Audiophiles are insane. Some are more insane than others. They color the rims of their compact discs with [green markers]. They claim that this improves the audio fidelity. The rationale is that it reduces internal reflection in the CD that leads to errors by the read mechanism.

This is bunk. Its supporters have never offered properly controlled experimental results to back up their claims, and have consistently failed double-blind tests. Quantitative studies of the digital data coming from the digital portion of the CD reader (before it is converted to an analog signal) show that it is 100% identical for virgin CDs and ones with marked rims.

Aside from all this, the claim is ridiculous. In fact, it is impossible.

The proposed mechanism is ludicrous. David Ranada has [thoroughly and experimentally debunked] the supposed optical explanations for the green marker phenomenon. Concrete data from CD audio players shows at worst one uncorrected error in every million bits. This means less than 200 of the 190 million samples on a CD will be in error. In practice there is more typically less than one uncorrected error for every two discs played, and more than 99% of the time these single errors will be detected and replaced by linear interpolation, losing only very high-frequency information and only for .02 milliseconds of music.

Even if digital read errors were several thousand times more frequent than they really are, so that undetected errors began to appear, they could not create the types of sound degradation supposedly fixed by marker treatments. Several reviewers for Stereophile magazine agreed that a good CD marker "increases soundstage definition, improves the solidity of bass reproduction, and usefully lowers the level of treble grain so typical of CD sound." Others refer to improved "clarity" and "imaging." All of these imply degradation caused by low-amplitude noise or by some sort of filtering process. This would require very small errors in almost every sample.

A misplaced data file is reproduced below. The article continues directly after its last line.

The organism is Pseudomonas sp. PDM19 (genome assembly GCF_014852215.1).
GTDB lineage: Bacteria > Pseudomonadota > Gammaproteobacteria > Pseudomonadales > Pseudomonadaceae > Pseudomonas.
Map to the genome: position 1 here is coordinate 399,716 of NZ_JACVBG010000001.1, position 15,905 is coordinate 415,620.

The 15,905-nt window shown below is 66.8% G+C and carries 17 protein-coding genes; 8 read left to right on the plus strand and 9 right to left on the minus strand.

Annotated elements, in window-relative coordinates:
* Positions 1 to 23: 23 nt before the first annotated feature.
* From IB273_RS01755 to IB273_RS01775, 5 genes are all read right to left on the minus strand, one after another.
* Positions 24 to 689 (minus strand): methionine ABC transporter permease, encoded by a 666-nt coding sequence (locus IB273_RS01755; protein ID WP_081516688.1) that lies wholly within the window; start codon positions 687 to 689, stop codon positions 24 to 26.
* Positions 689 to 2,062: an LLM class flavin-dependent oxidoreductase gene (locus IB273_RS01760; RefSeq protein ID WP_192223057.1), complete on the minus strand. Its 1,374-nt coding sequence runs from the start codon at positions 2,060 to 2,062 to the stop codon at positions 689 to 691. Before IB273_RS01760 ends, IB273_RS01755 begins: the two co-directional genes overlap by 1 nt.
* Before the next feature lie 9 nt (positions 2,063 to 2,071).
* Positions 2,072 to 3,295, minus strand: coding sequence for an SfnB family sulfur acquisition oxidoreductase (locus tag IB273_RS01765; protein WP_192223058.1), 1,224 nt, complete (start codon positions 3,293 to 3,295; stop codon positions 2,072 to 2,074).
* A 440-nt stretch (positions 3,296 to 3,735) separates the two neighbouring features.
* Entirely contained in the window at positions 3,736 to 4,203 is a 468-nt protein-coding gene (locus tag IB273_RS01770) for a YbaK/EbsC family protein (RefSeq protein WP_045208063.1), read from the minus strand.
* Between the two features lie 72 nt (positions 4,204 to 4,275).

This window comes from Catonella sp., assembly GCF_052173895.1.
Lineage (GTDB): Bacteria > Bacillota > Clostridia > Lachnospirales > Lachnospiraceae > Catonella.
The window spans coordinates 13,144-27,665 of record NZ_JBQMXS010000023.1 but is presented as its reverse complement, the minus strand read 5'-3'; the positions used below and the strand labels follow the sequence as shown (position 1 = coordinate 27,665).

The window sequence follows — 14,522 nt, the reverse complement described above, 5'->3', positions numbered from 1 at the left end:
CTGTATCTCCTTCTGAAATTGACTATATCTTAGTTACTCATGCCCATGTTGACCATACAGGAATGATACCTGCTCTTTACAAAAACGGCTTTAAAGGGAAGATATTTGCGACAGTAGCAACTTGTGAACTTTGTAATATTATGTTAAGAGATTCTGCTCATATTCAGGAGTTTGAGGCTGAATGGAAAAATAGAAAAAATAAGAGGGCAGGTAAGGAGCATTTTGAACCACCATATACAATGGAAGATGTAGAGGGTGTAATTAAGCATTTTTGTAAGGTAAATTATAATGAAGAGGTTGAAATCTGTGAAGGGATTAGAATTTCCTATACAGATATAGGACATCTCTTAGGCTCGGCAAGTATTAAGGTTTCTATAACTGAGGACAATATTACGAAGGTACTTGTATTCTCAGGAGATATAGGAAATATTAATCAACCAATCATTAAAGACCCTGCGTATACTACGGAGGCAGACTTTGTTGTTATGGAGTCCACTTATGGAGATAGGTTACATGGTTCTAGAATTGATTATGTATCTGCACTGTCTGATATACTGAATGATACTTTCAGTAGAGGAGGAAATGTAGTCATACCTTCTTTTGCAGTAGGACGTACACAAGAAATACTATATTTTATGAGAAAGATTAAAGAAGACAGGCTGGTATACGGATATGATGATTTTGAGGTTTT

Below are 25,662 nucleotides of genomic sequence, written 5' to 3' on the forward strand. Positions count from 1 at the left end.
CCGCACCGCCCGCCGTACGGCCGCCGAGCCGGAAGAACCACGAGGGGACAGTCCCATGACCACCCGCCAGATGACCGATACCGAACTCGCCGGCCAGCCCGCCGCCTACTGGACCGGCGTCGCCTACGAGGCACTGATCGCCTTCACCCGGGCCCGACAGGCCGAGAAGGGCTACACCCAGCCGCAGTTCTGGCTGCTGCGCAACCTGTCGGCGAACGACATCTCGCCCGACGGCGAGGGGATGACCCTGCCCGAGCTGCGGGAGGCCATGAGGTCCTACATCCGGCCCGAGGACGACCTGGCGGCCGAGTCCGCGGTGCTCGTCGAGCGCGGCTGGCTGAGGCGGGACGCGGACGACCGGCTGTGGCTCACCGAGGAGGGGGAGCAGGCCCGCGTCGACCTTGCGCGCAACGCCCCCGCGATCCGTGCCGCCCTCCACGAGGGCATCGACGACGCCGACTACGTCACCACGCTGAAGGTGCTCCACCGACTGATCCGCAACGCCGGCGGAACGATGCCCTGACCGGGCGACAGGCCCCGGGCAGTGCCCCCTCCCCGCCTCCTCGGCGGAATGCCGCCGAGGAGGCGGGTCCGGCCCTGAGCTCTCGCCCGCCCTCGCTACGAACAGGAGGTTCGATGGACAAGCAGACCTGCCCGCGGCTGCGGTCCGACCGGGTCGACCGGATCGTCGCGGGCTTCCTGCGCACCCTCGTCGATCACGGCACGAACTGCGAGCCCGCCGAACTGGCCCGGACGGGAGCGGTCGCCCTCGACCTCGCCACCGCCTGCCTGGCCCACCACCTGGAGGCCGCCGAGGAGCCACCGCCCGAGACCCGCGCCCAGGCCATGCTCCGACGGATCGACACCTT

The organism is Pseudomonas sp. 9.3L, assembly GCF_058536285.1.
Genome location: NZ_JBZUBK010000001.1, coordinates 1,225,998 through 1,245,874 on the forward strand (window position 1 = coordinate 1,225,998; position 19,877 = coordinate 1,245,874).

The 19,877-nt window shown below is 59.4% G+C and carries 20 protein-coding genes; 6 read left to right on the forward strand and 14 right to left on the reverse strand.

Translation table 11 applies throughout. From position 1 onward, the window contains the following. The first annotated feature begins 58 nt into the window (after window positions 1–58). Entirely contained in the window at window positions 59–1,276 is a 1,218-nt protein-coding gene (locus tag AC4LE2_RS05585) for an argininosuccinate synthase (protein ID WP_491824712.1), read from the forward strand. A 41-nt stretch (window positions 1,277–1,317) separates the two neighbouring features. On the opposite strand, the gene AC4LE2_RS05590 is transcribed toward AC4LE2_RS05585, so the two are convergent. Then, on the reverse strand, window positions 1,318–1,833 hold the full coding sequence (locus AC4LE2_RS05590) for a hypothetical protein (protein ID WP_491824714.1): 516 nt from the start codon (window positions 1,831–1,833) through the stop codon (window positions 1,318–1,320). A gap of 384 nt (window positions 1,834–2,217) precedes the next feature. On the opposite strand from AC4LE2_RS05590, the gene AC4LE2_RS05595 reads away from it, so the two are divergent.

In contrast, bit errors at the read-mechanism level are just as likely to be high-amplitude as low, since they would affect high bits just as often as low bits. Thus infrequent errors from the digital train of a CD player would be audible as high-frequency clicks lasting less than a millisecond each. If the bit error frequency were gradually increased, the clicks would grow closer together, and then merge into an overlay of high-amplitude digital white noise like the sound of a data track played as audio. In no way could random errors in the digital audio stream account for the subtle, highly systematic degredation of the above claims.

(The errors would also be audible as clicks or fuzz in the zero-signal tracks on discs made for equipment tests like [this one]. They are not, of course.)

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Last edited July 13, 2001 19:50 (diff)